- The Washington Times - Monday, November 17, 2014

The State Department computer system fell victim to a cyber attack during recent weeks, according to U.S. officials who say the incident prompted a full shutdown of the department’s unclassified email system and occurred around the same time hackers penetrated systems at the White House.

The White House cyber attack became public in late-October, when Obama administration officials revealed that temporary outages were being experienced in the building’s computer network.

At the time, anonymous U.S. officials told Reuters there had been suspicious cyber activity on an unclassified White House network but would not say who was responsible for the activity.

Some news reports suggested the attack was consistent with state-sponsored hacking activities and that officials believed Russia may be the culprit. But the Obama administration has declined to confirm those reports in recent weeks.

It was not immediately clear Monday whether administration officials believe the State Department and White House incidents were related.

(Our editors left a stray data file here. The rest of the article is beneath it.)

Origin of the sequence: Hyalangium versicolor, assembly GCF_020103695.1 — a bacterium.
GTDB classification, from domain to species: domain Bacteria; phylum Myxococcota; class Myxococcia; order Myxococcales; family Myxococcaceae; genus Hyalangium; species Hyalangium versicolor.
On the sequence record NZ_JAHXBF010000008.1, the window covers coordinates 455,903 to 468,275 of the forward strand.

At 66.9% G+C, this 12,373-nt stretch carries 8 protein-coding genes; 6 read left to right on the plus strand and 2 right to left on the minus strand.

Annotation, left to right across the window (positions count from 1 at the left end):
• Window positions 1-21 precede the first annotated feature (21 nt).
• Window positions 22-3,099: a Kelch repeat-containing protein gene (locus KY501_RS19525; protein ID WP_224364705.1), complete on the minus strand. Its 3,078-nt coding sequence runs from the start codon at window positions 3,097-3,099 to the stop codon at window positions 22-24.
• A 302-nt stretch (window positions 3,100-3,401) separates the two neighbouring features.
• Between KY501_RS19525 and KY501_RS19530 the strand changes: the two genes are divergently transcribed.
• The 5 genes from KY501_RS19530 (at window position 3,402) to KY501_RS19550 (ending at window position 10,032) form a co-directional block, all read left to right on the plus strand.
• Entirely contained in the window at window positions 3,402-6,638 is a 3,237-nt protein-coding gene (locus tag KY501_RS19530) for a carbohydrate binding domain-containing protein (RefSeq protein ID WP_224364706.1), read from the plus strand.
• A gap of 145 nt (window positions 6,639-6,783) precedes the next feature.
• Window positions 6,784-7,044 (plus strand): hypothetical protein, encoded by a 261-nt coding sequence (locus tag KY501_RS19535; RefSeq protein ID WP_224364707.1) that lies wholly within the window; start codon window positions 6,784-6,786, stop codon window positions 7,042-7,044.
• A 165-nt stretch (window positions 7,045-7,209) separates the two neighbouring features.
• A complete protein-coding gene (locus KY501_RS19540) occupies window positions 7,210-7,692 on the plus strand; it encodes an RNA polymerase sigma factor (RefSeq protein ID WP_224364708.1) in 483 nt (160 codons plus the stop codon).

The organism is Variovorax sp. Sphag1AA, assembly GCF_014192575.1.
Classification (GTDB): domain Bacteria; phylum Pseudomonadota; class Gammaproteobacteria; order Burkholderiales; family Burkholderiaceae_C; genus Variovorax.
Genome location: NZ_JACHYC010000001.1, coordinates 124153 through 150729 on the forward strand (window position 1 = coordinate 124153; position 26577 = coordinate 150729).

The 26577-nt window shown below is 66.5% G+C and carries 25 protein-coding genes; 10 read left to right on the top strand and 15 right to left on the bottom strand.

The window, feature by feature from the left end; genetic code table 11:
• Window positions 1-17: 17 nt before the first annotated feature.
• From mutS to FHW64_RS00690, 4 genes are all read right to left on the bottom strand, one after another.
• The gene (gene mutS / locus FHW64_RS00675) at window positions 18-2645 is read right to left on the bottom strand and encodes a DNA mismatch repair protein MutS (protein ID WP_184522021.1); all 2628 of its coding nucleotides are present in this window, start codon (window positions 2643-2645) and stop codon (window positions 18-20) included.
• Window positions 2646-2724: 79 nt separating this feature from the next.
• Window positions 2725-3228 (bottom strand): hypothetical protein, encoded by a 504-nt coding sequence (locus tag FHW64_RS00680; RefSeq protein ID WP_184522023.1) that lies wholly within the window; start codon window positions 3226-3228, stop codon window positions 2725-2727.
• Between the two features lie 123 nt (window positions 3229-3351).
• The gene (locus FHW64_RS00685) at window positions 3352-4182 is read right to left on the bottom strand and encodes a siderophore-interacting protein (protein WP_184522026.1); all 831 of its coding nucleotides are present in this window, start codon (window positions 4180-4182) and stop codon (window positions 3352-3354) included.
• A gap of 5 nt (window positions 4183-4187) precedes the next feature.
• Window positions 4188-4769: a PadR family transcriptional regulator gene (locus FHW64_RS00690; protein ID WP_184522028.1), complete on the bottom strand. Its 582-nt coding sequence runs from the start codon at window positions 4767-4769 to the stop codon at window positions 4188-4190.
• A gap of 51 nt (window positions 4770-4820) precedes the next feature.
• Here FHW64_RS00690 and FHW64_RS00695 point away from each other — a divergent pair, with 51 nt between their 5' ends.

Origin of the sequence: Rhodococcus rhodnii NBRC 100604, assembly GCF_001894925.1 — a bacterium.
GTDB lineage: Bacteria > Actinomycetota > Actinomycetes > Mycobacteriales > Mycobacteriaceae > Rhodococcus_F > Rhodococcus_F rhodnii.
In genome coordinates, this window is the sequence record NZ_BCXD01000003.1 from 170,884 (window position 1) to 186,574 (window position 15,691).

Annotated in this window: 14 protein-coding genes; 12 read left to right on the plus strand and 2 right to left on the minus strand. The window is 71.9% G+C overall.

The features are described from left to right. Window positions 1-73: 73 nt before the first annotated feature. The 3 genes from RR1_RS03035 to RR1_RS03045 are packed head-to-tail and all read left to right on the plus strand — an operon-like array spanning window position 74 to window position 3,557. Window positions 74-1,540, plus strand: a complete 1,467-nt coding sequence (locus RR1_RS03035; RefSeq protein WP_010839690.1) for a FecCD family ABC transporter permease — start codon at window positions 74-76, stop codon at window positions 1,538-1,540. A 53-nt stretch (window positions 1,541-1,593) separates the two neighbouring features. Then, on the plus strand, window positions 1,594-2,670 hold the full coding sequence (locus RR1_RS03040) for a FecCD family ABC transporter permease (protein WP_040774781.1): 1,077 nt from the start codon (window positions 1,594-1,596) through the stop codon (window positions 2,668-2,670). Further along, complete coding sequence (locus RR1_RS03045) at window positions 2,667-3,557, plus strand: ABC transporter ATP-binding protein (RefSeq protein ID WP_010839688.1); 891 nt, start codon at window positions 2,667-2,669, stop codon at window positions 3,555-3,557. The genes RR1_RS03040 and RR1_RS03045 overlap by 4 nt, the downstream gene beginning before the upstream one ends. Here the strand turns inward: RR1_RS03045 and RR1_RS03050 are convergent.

The Associated Press was first to report over the weekend that the State Department had taken the unprecedented step of shutting down its entire unclassified email system as technicians repaired possible damage from a suspected hacker attack.

A senior department official told the AP Sunday that “activity of concern” was detected in the system around the same time the White House incident.

Separately, recent weeks saw a number of other agencies, including the U.S. Postal Service and the National Weather Service, report attacks.

The official who spoke with the AP said none of the State Department’s classified systems were affected but that the department shut down its worldwide email late on Friday as part of a scheduled outage of some of its Internet-linked systems to make security improvements to its main unclassified computer network.

Previous attacks on U.S. systems have been blamed on anonymous independent hackers, as well as state-actors believed to be backed by Russia and China.

• Guy Taylor can be reached at gtaylor@washingtontimes.com.

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